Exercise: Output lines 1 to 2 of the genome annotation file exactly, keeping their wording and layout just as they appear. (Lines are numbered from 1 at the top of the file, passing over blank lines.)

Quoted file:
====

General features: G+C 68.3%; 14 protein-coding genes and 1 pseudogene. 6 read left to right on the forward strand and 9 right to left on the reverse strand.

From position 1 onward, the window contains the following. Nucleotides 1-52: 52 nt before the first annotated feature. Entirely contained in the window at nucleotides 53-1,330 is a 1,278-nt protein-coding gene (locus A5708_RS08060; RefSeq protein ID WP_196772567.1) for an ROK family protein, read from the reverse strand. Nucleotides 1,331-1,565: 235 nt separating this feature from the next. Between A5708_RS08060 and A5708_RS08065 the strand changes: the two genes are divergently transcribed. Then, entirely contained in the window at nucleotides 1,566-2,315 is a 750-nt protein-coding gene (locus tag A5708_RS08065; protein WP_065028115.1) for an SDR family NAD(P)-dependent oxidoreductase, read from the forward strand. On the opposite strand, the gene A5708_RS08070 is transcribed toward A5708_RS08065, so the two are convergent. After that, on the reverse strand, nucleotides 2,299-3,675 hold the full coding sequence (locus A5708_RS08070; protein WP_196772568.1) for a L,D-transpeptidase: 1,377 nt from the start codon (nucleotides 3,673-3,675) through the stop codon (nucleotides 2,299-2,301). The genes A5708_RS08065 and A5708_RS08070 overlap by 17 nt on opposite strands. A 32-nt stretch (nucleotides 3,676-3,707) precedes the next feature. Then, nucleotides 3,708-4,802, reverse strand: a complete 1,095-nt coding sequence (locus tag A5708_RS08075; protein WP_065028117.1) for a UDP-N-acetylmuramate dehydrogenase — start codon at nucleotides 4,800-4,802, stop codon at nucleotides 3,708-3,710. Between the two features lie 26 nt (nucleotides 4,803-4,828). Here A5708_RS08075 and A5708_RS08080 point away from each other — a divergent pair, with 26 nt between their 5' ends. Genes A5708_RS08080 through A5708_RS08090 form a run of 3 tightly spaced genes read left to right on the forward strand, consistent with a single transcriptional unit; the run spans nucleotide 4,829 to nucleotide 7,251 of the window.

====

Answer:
General features: G+C 68.3%; 14 protein-coding genes and 1 pseudogene. 6 read left to right on the forward strand and 9 right to left on the reverse strand.

From position 1 onward, the window contains the following. Nucleotides 1-52: 52 nt before the first annotated feature. Entirely contained in the window at nucleotides 53-1,330 is a 1,278-nt protein-coding gene (locus A5708_RS08060; RefSeq protein ID WP_196772567.1) for an ROK family protein, read from the reverse strand. Nucleotides 1,331-1,565: 235 nt separating this feature from the next. Between A5708_RS08060 and A5708_RS08065 the strand changes: the two genes are divergently transcribed. Then, entirely contained in the window at nucleotides 1,566-2,315 is a 750-nt protein-coding gene (locus tag A5708_RS08065; protein WP_065028115.1) for an SDR family NAD(P)-dependent oxidoreductase, read from the forward strand. On the opposite strand, the gene A5708_RS08070 is transcribed toward A5708_RS08065, so the two are convergent. After that, on the reverse strand, nucleotides 2,299-3,675 hold the full coding sequence (locus A5708_RS08070; protein WP_196772568.1) for a L,D-transpeptidase: 1,377 nt from the start codon (nucleotides 3,673-3,675) through the stop codon (nucleotides 2,299-2,301). The genes A5708_RS08065 and A5708_RS08070 overlap by 17 nt on opposite strands. A 32-nt stretch (nucleotides 3,676-3,707) precedes the next feature. Then, nucleotides 3,708-4,802, reverse strand: a complete 1,095-nt coding sequence (locus tag A5708_RS08075; protein WP_065028117.1) for a UDP-N-acetylmuramate dehydrogenase — start codon at nucleotides 4,800-4,802, stop codon at nucleotides 3,708-3,710. Between the two features lie 26 nt (nucleotides 4,803-4,828). Here A5708_RS08075 and A5708_RS08080 point away from each other — a divergent pair, with 26 nt between their 5' ends. Genes A5708_RS08080 through A5708_RS08090 form a run of 3 tightly spaced genes read left to right on the forward strand, consistent with a single transcriptional unit; the run spans nucleotide 4,829 to nucleotide 7,251 of the window.